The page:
A larger two photon resonant enhancement does not result in more efficient harmonic generation, in agreement with the theoretical prediction.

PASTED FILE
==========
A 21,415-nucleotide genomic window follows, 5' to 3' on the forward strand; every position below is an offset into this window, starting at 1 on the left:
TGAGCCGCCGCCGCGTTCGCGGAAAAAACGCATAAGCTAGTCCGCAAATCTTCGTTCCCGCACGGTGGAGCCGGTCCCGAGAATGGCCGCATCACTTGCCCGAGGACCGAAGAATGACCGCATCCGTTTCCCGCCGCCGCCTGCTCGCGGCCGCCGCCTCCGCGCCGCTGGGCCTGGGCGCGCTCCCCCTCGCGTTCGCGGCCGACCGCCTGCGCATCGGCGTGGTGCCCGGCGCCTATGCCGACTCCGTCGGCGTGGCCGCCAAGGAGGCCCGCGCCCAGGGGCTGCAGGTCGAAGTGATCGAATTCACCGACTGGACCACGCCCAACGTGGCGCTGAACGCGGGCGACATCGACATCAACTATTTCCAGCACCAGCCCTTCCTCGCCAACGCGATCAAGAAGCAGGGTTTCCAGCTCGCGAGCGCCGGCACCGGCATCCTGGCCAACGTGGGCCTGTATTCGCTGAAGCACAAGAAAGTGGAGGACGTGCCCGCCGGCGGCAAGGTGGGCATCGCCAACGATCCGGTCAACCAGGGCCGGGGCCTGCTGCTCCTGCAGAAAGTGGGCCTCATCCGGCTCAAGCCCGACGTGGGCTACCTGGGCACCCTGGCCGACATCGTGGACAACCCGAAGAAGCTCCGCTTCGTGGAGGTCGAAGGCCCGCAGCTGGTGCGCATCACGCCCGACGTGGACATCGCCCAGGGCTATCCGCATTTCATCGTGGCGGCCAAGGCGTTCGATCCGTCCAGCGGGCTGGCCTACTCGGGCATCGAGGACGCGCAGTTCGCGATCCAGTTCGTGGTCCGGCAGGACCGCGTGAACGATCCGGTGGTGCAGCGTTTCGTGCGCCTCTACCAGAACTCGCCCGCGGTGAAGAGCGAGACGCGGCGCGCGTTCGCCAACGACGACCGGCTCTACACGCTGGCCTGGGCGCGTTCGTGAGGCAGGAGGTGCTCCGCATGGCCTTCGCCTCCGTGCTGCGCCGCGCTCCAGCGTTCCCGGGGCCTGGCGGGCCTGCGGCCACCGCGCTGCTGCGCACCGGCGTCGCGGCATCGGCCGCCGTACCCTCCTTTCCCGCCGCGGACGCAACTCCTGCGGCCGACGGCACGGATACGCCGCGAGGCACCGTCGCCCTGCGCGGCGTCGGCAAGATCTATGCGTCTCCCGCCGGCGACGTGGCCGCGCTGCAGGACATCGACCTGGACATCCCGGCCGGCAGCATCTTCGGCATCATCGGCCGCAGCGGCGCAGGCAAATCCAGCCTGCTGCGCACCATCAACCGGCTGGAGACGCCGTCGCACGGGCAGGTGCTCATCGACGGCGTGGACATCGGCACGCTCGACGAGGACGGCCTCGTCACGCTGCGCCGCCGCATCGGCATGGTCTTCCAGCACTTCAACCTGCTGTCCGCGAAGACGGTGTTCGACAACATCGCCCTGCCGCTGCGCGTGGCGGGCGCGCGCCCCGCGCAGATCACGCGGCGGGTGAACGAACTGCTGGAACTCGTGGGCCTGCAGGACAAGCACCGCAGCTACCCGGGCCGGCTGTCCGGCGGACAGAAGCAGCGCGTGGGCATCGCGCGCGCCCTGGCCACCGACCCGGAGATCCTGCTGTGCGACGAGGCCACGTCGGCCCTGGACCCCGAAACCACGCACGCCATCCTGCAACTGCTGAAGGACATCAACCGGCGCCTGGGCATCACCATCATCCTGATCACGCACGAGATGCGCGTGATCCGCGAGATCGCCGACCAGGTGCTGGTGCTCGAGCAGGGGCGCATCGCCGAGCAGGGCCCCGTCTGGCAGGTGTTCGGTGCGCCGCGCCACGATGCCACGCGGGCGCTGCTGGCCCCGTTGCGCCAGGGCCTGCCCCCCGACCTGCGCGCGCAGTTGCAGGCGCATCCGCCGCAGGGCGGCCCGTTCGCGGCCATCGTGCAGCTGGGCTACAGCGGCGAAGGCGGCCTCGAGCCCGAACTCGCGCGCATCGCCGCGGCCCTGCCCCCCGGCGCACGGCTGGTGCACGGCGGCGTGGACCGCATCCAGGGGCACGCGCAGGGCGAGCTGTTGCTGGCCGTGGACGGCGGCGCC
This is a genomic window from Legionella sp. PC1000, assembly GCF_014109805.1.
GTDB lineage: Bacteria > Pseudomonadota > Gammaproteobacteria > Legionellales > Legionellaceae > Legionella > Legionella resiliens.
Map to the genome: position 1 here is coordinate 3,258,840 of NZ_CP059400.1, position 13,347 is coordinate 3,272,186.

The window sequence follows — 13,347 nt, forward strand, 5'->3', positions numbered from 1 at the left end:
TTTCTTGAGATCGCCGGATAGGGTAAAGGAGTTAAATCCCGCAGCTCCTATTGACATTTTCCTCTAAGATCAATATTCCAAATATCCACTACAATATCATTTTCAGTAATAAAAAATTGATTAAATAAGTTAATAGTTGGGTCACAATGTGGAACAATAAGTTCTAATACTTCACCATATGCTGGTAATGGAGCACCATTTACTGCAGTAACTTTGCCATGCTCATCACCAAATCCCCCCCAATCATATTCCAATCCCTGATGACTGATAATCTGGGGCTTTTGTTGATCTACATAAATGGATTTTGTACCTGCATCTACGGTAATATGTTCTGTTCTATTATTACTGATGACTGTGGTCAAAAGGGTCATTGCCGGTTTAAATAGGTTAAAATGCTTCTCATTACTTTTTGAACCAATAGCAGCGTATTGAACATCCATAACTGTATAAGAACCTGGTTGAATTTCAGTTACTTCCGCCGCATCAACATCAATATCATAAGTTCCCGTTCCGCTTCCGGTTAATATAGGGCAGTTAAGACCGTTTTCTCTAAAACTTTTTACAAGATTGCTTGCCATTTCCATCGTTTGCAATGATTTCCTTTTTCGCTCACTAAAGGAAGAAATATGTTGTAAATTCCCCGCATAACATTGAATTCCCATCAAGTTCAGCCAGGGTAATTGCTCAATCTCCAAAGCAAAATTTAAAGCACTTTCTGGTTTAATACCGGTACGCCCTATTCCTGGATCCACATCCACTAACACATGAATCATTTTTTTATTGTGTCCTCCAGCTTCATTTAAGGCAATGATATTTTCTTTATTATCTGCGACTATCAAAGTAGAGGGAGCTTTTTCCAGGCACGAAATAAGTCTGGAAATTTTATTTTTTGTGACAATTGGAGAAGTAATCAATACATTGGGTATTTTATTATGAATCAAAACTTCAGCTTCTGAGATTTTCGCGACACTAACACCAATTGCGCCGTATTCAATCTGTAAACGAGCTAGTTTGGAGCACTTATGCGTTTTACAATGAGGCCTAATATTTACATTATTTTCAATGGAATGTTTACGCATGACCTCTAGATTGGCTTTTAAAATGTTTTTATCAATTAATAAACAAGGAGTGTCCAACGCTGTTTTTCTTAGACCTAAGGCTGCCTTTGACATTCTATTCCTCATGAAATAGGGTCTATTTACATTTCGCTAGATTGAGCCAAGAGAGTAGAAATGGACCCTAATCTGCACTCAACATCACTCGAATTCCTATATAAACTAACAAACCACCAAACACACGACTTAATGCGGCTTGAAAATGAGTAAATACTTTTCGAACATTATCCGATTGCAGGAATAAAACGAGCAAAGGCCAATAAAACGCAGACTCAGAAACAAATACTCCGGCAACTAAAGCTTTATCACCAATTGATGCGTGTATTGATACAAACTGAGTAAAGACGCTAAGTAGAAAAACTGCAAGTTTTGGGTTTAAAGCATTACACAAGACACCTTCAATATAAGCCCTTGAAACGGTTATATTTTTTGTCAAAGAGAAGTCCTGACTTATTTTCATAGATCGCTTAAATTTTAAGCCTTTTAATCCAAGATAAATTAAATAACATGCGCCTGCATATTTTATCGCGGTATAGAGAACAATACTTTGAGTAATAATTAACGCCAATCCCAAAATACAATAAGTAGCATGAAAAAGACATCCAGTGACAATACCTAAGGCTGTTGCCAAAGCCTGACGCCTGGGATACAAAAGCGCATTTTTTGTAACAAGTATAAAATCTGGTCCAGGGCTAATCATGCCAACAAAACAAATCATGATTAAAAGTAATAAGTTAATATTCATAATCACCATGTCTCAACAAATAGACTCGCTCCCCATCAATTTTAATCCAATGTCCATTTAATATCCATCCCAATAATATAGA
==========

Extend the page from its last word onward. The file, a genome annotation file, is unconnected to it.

An accurate (to at least 0.5 A°) measurement of intensity dependent Stark shift has been done with the newly developed "interferometric wavemeter." Stark shifts as big as several pulse bandwidths (of picosecond pulses) result in a poor tuning of multiphoton resonance and become a limiting factor of resonant harmonic generation.